Pool Toe Blisters Bleeding, Symptoms, Causes, Treatment

Aquatic sports take place in either saltwater or freshwater. Freshwater is frequently found in lakes, ponds, and recreational pools. People who participate in aquatic sports in an environment containing freshwater run the risk of developing skin disorders that are related to the activity. Cohen first identified pool toes in 2005, classifying it as a dermatosis caused by participation in water sports that primarily affected children and teenagers. It is believed that contact with the sometimes rough, non-slip outside surface of the pool deck or the pool floor leads to this harmless condition. The lesions normally disappear within a few days, although recurrence after re-exposure is possible.

Pool toe blisters mostly result from too much pool time. Blisters develop on the toes due to contact between the foot and the pool bottom. This ailment, sometimes known as pool pulpitis, can cause irritation and blistering on the finger pads or palms. It is a form of friction dermatitis, commonly affecting the palms, heels, toes, fingertips, and toe tips. Its growth is most likely aided by the more delicate skin of youngsters combined with extended water exposure, which causes mechanical friction and overhydration of the epidermis. 

Pool Toe Blister Bleeding

The friction that occurs between the edge of the pool and a person’s feet leads to the development of a subcorneal hematoma, which is characterized by the production of blisters and the accumulation of blood in the epidermis just below the stratum corneum. Subcorneal hematoma is a type of pigmented skin lesion that typically appears on the palms or soles of the feet or hands following trauma or physical exertion. 

Wearing appropriate footwear, such as swim shoes or socks, and avoiding repetitive hopping on abrasive surfaces are both recommended for the prevention of bleeding toes. It is essential to keep the affected region clean and covered if a blood blister or friction burn develops. It is also advised to seek medical care if bleeding continues or the damage is serious.

Pool Toe Blister Symptoms

Pool toes appear as sensitive erythema on the foot and distal plantar toes. Some swimmers get blisters when their feet rub against the pool floor too much, while those with a higher instep don’t have to worry about their toes and those with a thicker heel either get blisters or not. When the patient’s feet are no longer in contact with the rough cement on the pool’s bottom, the symptoms and lesions of pool toes gradually disappear.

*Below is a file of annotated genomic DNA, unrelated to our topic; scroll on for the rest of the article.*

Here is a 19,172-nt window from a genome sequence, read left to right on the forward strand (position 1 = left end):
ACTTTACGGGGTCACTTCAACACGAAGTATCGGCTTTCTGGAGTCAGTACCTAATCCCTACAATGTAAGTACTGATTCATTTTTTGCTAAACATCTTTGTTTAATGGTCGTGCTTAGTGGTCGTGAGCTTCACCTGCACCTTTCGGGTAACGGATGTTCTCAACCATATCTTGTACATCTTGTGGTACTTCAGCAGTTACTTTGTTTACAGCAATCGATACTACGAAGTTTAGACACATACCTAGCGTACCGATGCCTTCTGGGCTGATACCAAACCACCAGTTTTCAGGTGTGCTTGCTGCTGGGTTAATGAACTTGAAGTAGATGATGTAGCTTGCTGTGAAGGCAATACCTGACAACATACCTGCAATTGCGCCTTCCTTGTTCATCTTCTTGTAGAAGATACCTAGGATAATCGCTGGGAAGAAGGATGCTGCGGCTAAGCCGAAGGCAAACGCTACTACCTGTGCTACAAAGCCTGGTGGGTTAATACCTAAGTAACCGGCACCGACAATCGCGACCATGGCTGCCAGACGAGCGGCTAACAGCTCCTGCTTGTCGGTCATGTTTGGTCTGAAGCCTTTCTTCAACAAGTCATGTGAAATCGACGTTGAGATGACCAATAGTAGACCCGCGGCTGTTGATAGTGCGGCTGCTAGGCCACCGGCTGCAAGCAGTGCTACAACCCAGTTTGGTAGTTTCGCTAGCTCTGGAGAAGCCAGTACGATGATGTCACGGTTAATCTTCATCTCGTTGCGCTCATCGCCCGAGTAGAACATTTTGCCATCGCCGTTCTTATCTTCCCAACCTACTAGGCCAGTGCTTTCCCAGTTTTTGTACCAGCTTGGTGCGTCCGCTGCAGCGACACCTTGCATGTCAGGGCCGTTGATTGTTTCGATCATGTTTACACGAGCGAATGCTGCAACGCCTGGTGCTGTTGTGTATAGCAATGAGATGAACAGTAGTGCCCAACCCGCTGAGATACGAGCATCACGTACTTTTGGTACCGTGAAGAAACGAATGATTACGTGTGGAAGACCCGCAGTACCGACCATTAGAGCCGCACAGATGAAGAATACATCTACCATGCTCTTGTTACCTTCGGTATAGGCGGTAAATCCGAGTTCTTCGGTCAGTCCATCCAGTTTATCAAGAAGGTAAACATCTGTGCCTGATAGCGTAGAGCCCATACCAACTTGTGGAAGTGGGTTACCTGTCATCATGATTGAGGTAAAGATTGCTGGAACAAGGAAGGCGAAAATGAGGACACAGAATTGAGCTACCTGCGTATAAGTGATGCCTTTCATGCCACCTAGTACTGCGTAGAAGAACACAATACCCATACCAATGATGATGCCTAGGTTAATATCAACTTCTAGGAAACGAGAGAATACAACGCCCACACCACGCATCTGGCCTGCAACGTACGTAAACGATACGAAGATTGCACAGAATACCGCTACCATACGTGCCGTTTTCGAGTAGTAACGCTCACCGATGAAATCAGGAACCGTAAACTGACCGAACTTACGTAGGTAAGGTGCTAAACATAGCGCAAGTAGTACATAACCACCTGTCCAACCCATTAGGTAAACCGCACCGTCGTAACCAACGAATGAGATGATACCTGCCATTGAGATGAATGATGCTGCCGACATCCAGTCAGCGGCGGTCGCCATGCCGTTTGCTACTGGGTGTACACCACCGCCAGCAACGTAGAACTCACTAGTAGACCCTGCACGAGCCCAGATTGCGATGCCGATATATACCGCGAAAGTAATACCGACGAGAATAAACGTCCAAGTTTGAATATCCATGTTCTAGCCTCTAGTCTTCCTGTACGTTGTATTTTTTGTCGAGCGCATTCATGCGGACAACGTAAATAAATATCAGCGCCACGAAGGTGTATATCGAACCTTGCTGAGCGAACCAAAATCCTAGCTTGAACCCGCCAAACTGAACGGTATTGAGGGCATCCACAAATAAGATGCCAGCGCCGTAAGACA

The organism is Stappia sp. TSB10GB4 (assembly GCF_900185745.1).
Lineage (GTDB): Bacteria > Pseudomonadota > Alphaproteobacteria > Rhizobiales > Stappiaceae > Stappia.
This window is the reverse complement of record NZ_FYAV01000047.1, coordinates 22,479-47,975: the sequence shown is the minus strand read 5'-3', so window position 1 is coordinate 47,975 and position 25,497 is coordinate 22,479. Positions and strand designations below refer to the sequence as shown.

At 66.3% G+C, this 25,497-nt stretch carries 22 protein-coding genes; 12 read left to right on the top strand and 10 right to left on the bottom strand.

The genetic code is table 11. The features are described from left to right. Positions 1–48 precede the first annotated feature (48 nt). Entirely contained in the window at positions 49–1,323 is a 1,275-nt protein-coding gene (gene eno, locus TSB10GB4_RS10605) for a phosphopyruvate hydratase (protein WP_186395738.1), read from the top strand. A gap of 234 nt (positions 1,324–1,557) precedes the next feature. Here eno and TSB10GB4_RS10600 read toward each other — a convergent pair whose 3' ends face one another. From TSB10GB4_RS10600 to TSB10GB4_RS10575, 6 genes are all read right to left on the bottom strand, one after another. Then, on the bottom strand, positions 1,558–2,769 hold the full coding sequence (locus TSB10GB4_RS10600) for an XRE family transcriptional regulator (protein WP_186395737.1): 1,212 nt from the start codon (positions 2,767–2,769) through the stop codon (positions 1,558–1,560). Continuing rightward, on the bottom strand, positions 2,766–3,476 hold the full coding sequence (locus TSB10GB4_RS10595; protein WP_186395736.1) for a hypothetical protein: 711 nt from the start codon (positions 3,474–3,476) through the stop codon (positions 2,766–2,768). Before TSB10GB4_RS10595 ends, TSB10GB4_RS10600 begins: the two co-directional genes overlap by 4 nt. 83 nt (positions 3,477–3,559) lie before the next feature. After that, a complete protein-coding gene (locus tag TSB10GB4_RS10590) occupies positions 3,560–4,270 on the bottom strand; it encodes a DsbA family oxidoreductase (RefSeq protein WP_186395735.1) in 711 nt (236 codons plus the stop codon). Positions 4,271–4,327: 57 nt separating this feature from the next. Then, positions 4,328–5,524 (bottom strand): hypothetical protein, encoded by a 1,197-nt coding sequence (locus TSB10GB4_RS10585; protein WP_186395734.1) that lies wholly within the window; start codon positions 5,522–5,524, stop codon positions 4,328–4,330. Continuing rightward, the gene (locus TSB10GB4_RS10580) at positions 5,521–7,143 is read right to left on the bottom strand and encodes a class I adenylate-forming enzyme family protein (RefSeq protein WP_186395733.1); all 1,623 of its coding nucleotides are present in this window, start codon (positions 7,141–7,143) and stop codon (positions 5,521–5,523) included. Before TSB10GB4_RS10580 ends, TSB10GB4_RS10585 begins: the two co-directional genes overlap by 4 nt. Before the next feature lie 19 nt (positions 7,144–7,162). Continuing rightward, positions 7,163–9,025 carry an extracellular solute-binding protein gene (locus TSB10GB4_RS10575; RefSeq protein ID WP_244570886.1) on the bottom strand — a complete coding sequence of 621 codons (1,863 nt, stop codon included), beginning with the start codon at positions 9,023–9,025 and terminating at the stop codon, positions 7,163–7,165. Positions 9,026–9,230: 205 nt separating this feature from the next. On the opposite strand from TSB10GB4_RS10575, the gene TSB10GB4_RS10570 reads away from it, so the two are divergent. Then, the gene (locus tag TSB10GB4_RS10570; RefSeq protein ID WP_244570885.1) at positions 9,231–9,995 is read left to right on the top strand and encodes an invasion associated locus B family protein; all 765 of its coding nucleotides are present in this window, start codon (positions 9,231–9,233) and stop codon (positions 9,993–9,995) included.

Pool Toe Blister Causes

Pool toes can develop as a result of initial contact with the rough pool bottom or as a result of repeated swimming episodes involving contact with the pool floor. It happens more often in kids because many public pools have rough cement bottoms in the small areas to keep kids from slipping and falling when they walk in those areas. It also happens more commonly early in the swim season, before the swimmer’s feet have had a chance to harden and/or create calluses in response to the rough cement on the pool bottom. The term “pool palms” is used to describe similar lesions that develop on the ventral fingers and hands of children.  

Pool Toe Blister Treatment

Soaking feet in cold water for a while is the best way to treat pool toes. Oral acetaminophen or a nonsteroidal anti-inflammatory medication like ibuprofen may help reduce the soreness of the afflicted areas, and a lotion containing camphor and menthol, whether cold or at room temperature, can provide some pain relief.

Pool toes are usually self-limited. However, the problem can return if the plantar toes and soles of the feet are repeatedly subjected to the hard surface of the pool. To avoid getting pool toes or having them return, it’s important to wear protective footwear when in the pool, such as shoes with a rubber sole.

There is an increased risk of bacterial illness, viral infection (such as plantar verruca), or both in patients with pool toes. They can happen when the usual intact skin on the plantar toes and soles of the feet is altered by friction-induced damage. If the abrasions are serious or there are blisters present, a topical antibiotic ointment is beneficial in preventing bacterial infection.

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